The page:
I’ve known Kar since my early days on Thorium Brotherhood, when I was a newbie to roleplaying in a MMO – and really, to MMOs in general. We created so many stories together, helped one another through various forms of drama, and confided in one another. He and his wife were, and are, among the kindest people I’ve ever met in the game.

Even though we don’t talk as much as we used to, he still means a lot to me.

Kar, his wife, and his kids are in desperate need of help. He lost his job of fifteen years a few years ago now. He fell ill. After a diagnosis of MS and treatment for related vision problems, things started improving for him and his family as his wife found a well-paying job.

Then, suddenly, in the summer of last year, Sam got sick. Nobody has any idea what the cause is, and because of all the sick leave she had to take, she lost her job, too.

Kar is limited in what sort of work he can get by his illness, as is Sam. They’re coasting by right now, and in order to keep a roof over their head, they need our help.

If any of y’all can spare a couple of bucks, head over to Kar’s Youcaring fundraiser and send it his way. Please.

What’s Realistic in World of Warcraft? Part One – Technology

I’ve been playing World of Warcraft since it could even loosely be described as mostly high-fantasy in Vanilla, but even that was a stretch: goblins and gnomes had technologies that could be described as computer-like, with flying machines and airships. As time has gone on and new expansions have been released, more technology, pop culture references, and other non-fantasy elements have been introduced.

It’s been argued that non-white humans and Sin’dorei are on the same level of unrealistic for the game world as take-out cups and cameras (which exist in-game). Lore police use the “unrealistic!” battle cry to turn down anything that doesn’t fit with their view of the game, although they consider real-world examples of sexism (e.g. “get back in the kitchen”), homophobia, and transphobia as being “realistic” for the game world.

It’s interesting that people of colour are “unrealistic” to these folks, while various forms of bigotry must be present. Huh.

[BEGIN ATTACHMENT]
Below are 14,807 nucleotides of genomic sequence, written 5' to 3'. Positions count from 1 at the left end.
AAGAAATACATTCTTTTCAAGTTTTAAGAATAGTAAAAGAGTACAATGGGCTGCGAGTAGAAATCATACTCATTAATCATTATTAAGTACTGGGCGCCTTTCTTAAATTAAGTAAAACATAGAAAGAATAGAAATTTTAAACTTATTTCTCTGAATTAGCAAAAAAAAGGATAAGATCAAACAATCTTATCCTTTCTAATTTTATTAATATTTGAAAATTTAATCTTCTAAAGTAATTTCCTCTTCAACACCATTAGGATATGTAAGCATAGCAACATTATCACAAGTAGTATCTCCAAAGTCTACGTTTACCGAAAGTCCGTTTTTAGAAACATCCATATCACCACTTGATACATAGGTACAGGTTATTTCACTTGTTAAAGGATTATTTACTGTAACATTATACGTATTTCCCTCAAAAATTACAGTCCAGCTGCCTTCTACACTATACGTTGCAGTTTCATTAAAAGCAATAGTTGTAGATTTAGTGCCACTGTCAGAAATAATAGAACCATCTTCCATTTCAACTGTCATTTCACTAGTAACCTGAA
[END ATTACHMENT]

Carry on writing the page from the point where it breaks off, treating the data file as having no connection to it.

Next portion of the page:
Anyway, back on track.

Here’s a short list of things that World of Warcraft has that make “that’s not realistic!” arguments seem especially ridiculous.

Internal combustion engines

exhibit-a
WoW’s motorcycle collection even has rumbly engine sounds.

From flying machines to airships to motorcycles, the internal combustion engine – in the real world, the electric-start engine was a product of the 1900s – is a frequent sight. Goblins and gnomes are fond of putting engines in things, with goblins even having their own idea of a hot rod.

The Iron Horde operates its machinery with coal-fired engines – the Iron Star that were originally used as highly-destructive weapons.

Robots

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Mechanical toys in Dalaran.
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Mechanical gnome in Pandaria, with fighting bots.

If you’re an engineer, you’re very familiar with the robots of WoW. Repair bots have been in use for years, Blingtron has been giving us daily gifts for a couple expansions now, and promotional fighting robots with their own special fuel are things that have actually happened.

We’ve also had access to mechanical non-combat pets and mechanical animals that act as weapons since Vanilla: see mechanical squirrel and explosive sheep.

Soda/Pop

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It’s Kaja Cola!

Much like a lot of stuff in-game, Kaja Cola is something that was introduced with the Goblins in Cataclysm. The drink made players yell ideas (not all of them any good) and was part of the influx of pop culture that the Goblins are known for. In the real world, the stay-tab can came about in the 1980s – it’s difficult to tell if that’s what’s being represented, or if it’s actually the pull-tab version that was from the 1960s.

Take-out food

Image from ironyca.wordpress.com

Goblins also seem to have introduced take-out food in its iconic little boxes, which can be spotted in the barge in Thousand Needles as well as throughout goblin towns and the starting zone.